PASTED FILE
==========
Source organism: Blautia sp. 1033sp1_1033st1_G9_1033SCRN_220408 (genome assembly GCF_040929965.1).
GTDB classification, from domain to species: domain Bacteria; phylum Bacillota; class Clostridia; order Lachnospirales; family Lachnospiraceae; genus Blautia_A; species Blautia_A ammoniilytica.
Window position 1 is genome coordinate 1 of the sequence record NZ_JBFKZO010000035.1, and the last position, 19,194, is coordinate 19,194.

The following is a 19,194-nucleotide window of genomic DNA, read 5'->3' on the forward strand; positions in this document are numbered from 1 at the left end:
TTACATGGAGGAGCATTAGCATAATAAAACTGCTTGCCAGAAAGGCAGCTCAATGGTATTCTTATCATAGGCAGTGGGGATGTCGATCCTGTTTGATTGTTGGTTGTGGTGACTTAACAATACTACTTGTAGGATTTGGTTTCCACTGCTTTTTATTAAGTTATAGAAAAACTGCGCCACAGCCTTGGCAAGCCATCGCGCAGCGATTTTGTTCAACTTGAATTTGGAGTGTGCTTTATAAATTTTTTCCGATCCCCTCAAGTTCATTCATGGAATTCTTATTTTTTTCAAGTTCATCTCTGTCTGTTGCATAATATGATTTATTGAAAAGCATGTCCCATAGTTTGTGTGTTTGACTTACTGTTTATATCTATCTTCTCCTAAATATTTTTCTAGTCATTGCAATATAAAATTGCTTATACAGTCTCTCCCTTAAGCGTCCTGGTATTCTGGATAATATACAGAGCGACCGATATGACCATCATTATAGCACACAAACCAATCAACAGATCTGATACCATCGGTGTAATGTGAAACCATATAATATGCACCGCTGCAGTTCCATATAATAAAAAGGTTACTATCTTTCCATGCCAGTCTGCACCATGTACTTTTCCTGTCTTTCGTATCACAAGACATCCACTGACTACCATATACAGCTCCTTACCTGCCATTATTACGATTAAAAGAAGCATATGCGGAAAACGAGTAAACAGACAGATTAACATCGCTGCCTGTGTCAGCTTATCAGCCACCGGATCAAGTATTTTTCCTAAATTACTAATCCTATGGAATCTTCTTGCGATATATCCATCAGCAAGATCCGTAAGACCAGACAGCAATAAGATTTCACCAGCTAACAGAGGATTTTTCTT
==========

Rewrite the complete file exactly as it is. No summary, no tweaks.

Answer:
Source organism: Blautia sp. 1033sp1_1033st1_G9_1033SCRN_220408 (genome assembly GCF_040929965.1).
GTDB classification, from domain to species: domain Bacteria; phylum Bacillota; class Clostridia; order Lachnospirales; family Lachnospiraceae; genus Blautia_A; species Blautia_A ammoniilytica.
Window position 1 is genome coordinate 1 of the sequence record NZ_JBFKZO010000035.1, and the last position, 19,194, is coordinate 19,194.

The following is a 19,194-nucleotide window of genomic DNA, read 5'->3' on the forward strand; positions in this document are numbered from 1 at the left end:
TTACATGGAGGAGCATTAGCATAATAAAACTGCTTGCCAGAAAGGCAGCTCAATGGTATTCTTATCATAGGCAGTGGGGATGTCGATCCTGTTTGATTGTTGGTTGTGGTGACTTAACAATACTACTTGTAGGATTTGGTTTCCACTGCTTTTTATTAAGTTATAGAAAAACTGCGCCACAGCCTTGGCAAGCCATCGCGCAGCGATTTTGTTCAACTTGAATTTGGAGTGTGCTTTATAAATTTTTTCCGATCCCCTCAAGTTCATTCATGGAATTCTTATTTTTTTCAAGTTCATCTCTGTCTGTTGCATAATATGATTTATTGAAAAGCATGTCCCATAGTTTGTGTGTTTGACTTACTGTTTATATCTATCTTCTCCTAAATATTTTTCTAGTCATTGCAATATAAAATTGCTTATACAGTCTCTCCCTTAAGCGTCCTGGTATTCTGGATAATATACAGAGCGACCGATATGACCATCATTATAGCACACAAACCAATCAACAGATCTGATACCATCGGTGTAATGTGAAACCATATAATATGCACCGCTGCAGTTCCATATAATAAAAAGGTTACTATCTTTCCATGCCAGTCTGCACCATGTACTTTTCCTGTCTTTCGTATCACAAGACATCCACTGACTACCATATACAGCTCCTTACCTGCCATTATTACGATTAAAAGAAGCATATGCGGAAAACGAGTAAACAGACAGATTAACATCGCTGCCTGTGTCAGCTTATCAGCCACCGGATCAAGTATTTTTCCTAAATTACTAATCCTATGGAATCTTCTTGCGATATATCCATCAGCAAGATCCGTAAGACCAGACAGCAATAAGATTTCACCAGCTAACAGAGGATTTTTCTT